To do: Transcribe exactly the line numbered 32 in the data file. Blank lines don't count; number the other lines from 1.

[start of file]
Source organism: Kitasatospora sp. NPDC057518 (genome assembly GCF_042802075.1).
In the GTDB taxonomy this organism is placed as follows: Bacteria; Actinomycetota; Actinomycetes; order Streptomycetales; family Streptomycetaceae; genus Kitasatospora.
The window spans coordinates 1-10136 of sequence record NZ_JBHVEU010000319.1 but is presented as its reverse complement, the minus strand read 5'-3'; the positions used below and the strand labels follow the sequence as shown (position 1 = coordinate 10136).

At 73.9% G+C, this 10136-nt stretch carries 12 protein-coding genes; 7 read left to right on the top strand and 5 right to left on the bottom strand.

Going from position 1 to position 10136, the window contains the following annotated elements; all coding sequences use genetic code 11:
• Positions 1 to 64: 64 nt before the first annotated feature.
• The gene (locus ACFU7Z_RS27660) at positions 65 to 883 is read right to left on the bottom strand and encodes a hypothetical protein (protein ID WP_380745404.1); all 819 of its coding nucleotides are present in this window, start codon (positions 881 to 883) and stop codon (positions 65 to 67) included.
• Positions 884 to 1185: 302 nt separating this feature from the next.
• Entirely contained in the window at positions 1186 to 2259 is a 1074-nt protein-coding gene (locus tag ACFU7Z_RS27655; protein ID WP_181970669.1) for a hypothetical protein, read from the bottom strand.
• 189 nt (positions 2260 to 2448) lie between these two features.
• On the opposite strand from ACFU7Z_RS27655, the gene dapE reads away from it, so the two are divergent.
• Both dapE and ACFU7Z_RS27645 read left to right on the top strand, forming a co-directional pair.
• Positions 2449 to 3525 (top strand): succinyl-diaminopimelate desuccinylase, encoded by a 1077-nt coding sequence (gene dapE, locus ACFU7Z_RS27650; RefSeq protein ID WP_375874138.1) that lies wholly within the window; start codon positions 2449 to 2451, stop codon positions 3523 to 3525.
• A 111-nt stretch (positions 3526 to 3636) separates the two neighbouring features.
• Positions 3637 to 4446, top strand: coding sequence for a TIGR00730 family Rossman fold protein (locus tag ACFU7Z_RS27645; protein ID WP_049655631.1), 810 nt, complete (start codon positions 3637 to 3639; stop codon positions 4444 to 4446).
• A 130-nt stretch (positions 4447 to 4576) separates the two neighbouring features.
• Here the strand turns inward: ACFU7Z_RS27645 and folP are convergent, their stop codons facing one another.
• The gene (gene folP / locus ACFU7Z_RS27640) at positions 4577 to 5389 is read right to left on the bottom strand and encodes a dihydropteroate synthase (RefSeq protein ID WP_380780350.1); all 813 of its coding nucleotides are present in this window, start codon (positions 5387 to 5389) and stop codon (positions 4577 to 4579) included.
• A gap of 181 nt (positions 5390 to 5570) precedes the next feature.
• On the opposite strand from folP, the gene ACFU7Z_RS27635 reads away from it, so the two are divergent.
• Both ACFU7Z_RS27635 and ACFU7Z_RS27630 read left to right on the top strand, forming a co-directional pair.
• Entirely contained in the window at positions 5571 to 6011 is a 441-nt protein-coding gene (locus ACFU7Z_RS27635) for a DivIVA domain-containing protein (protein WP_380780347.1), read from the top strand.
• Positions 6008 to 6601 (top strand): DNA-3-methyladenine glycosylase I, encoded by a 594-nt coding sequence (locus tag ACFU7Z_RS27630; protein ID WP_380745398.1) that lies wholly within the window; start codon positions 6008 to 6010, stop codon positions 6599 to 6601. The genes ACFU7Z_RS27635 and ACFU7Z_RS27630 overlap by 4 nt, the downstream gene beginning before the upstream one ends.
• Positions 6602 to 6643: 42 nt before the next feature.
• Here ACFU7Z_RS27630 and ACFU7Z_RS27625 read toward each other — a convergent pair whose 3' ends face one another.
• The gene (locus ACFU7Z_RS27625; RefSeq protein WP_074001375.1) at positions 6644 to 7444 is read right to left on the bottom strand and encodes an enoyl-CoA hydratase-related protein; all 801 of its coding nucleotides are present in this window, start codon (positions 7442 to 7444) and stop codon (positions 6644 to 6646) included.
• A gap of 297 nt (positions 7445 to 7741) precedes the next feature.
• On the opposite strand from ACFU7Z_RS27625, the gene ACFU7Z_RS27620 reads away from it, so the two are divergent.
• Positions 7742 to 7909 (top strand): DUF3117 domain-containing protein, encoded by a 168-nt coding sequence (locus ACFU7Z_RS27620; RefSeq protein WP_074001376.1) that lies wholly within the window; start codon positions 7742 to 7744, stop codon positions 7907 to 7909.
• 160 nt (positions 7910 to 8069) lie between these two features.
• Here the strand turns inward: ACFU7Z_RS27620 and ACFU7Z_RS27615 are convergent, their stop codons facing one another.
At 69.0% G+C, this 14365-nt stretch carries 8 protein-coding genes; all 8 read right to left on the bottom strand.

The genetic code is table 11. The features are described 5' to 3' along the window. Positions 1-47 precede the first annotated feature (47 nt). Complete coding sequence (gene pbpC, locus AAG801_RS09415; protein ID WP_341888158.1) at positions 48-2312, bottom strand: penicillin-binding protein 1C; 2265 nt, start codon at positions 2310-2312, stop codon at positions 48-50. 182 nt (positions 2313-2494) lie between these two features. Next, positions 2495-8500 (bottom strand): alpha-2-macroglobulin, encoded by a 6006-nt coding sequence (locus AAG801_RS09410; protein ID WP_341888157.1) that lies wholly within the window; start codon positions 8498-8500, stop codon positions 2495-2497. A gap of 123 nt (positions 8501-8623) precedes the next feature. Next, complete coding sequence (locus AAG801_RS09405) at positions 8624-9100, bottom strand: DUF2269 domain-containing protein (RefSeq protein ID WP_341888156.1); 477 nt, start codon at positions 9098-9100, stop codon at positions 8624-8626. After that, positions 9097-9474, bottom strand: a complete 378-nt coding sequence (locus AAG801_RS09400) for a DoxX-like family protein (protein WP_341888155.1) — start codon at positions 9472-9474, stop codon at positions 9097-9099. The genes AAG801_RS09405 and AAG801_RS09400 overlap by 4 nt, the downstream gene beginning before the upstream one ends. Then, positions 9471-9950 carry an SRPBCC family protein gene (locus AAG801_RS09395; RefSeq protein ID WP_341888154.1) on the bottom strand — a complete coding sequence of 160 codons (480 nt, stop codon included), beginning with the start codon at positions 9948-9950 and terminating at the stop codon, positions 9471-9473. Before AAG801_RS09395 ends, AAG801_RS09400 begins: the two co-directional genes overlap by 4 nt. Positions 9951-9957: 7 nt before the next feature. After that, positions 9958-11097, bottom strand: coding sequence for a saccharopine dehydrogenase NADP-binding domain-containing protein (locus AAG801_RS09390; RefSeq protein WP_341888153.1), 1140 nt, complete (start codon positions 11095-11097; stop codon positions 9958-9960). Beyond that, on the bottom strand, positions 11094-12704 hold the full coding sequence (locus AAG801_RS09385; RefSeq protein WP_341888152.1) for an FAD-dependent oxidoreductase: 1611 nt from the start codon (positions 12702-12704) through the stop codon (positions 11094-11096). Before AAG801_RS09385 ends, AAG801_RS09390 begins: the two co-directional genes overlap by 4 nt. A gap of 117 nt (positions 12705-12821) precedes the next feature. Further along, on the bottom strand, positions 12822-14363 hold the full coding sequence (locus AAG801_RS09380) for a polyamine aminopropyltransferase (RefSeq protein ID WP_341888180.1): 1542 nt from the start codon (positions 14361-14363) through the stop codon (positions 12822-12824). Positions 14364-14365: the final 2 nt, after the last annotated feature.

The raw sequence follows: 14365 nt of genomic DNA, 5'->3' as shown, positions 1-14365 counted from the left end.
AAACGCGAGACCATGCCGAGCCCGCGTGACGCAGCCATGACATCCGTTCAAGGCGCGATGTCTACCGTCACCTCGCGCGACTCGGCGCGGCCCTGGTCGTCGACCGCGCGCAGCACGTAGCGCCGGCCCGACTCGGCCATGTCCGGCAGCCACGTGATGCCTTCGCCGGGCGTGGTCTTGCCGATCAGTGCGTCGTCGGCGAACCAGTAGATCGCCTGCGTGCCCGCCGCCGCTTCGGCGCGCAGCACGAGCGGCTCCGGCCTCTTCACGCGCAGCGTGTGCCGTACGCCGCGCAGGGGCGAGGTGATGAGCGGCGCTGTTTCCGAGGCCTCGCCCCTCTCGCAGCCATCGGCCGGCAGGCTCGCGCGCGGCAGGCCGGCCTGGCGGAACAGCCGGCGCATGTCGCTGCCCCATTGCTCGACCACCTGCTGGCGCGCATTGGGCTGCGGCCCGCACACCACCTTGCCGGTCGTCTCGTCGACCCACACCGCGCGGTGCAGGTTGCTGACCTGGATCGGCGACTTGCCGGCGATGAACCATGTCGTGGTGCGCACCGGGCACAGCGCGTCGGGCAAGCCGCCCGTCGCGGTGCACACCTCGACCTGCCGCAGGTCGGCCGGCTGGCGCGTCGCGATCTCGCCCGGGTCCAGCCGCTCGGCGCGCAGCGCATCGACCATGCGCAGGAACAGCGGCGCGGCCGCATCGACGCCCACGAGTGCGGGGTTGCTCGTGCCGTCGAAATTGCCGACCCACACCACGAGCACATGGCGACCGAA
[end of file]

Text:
At 69.0% G+C, this 14365-nt stretch carries 8 protein-coding genes; all 8 read right to left on the bottom strand.